venture into telemarketing that it wants to return to the old

way; this could mean layoffs. Also, the telemarketing

function requires planning, organizing, directing and

controlling like any other function, i.e. management; this

translates to structure and overhead. Additionally,

telemarketers work most efficiently on a four hours shift;

this means more different people, more training and higher

turnovers. And so the reasons go.

In short, for all the reasons that organizations look

outside for public relations, advertising, lettershop, legal

and accounting firms, they should give the TM function the

same consideration before assuming that it's obviously better

to bring the function inside.

Finally, what shouldn't a company do ...

1. Ɂ

. It may be surprised to find out that

the competitor has already quietly beaten it to the draw.

Eventually, and to varying degrees, the benefits of this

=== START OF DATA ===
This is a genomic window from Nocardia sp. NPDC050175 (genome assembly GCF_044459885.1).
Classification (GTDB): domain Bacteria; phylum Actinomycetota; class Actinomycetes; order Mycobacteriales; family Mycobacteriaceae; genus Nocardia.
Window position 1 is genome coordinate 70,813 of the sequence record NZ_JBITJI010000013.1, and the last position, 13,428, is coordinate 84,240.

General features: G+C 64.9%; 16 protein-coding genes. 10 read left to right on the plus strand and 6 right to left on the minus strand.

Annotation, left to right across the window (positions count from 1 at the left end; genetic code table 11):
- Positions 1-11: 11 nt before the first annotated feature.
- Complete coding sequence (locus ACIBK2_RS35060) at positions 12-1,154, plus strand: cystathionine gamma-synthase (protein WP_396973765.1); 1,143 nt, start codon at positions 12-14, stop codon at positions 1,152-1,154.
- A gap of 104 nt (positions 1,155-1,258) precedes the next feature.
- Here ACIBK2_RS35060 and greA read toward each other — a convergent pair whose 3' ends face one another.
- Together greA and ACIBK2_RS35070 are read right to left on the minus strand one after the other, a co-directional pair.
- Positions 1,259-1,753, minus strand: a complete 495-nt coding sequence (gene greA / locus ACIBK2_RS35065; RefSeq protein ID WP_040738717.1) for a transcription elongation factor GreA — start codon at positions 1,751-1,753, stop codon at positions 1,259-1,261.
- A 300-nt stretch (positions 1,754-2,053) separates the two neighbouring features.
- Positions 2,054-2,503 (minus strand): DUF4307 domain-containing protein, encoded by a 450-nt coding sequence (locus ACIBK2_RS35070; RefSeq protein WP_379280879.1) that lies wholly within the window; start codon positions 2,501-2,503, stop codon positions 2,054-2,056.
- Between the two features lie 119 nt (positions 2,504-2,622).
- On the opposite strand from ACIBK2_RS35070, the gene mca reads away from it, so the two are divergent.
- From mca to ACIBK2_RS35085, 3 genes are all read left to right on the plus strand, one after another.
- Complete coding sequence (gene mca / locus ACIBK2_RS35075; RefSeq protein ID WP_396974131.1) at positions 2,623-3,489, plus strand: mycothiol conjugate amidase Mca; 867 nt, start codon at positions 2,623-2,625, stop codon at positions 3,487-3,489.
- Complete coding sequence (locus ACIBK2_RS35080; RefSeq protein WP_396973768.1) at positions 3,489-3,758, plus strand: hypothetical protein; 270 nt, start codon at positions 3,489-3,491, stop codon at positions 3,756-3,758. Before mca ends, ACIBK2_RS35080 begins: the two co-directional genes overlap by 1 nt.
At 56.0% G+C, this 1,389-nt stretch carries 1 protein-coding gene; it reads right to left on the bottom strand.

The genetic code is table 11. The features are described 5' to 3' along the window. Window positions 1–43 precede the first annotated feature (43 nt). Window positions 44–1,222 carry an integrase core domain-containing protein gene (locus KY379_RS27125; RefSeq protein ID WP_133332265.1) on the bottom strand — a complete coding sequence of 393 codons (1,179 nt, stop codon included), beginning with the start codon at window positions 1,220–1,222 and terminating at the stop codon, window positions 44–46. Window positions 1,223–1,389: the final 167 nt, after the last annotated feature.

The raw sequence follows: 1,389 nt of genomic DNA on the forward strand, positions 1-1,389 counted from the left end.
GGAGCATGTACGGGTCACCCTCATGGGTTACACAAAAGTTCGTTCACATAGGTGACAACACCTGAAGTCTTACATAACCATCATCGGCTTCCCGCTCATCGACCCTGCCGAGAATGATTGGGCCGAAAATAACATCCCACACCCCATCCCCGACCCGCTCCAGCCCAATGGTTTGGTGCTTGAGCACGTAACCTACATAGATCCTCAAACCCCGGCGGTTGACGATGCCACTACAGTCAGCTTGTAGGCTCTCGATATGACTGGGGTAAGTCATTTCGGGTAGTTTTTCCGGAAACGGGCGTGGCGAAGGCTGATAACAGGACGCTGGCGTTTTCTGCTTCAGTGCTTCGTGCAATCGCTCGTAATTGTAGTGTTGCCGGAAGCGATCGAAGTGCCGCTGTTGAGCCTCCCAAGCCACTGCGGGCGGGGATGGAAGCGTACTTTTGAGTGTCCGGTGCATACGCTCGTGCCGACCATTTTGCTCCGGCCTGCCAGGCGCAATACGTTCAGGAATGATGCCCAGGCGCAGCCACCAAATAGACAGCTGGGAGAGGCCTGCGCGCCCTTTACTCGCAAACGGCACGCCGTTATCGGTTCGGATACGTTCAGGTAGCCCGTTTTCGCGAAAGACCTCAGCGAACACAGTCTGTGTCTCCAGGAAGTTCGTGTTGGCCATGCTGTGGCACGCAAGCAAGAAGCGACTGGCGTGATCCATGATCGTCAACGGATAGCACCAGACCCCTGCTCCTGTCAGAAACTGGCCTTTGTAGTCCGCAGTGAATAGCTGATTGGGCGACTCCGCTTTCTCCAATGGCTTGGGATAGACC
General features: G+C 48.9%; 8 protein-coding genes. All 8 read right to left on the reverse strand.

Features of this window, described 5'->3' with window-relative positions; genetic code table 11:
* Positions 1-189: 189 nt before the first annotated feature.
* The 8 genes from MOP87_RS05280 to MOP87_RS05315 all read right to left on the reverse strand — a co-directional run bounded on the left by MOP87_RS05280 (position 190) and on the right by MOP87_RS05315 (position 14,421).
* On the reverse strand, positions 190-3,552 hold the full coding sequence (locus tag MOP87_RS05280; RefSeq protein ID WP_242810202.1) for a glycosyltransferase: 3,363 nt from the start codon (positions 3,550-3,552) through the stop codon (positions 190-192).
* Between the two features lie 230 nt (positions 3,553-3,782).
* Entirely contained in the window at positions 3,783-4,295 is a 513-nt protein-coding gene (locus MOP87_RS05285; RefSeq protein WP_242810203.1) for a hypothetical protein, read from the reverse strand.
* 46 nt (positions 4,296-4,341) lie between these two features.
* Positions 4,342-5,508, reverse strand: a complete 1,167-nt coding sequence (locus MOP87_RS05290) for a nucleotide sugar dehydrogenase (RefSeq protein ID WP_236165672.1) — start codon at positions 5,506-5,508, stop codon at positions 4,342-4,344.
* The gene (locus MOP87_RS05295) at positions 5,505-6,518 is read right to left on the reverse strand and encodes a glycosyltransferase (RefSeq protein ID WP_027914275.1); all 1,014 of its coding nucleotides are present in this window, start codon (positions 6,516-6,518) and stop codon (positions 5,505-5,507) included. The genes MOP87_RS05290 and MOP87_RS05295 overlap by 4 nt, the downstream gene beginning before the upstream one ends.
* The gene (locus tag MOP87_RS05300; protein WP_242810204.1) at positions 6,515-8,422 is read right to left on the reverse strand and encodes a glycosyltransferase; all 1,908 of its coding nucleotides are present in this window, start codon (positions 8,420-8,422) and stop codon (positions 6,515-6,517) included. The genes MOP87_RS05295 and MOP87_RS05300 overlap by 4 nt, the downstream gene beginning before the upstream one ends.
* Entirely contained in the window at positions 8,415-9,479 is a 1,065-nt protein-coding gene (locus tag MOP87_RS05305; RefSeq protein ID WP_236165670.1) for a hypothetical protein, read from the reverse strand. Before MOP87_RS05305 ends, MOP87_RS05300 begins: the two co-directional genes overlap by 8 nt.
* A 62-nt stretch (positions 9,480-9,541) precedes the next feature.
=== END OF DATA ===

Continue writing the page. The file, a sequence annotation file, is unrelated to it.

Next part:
marketing pro-cess will win over the staunchest of field

sales chauvenists. And they'll act... bam!

2. Ɂ

. Picking

up the telephone is easy enough to do, but supporting the

effort with existing materials will not produce the results

that are expected. Its necessary to audit and rethink

matters with sensory deprivation in mind to achieve a

succesfully systematized, telemarketing operation.

3. Ɂ

-- P-E-R-I-O-D! Costs per

in-person call are soaring while all markets are

simultaneously expanding geographically and overlapping

functionally. Nine digit zips, overnight letters, electronic

mail, cable TV, microwave by-pass, teleconferencing... and

yes even paging beepers with electronic message boards are

only the beginning of ways to reach out and touch someone's

wallet, remotely.

In short, it shouldn't let a telemarketing hang-up leave

it hung-up (to dry).

Sottile's Winning Action Team
Tactical Marketing Agency

"Marketing Tactics Make Corporate Strategies Happen!"
                                                                   John Sottile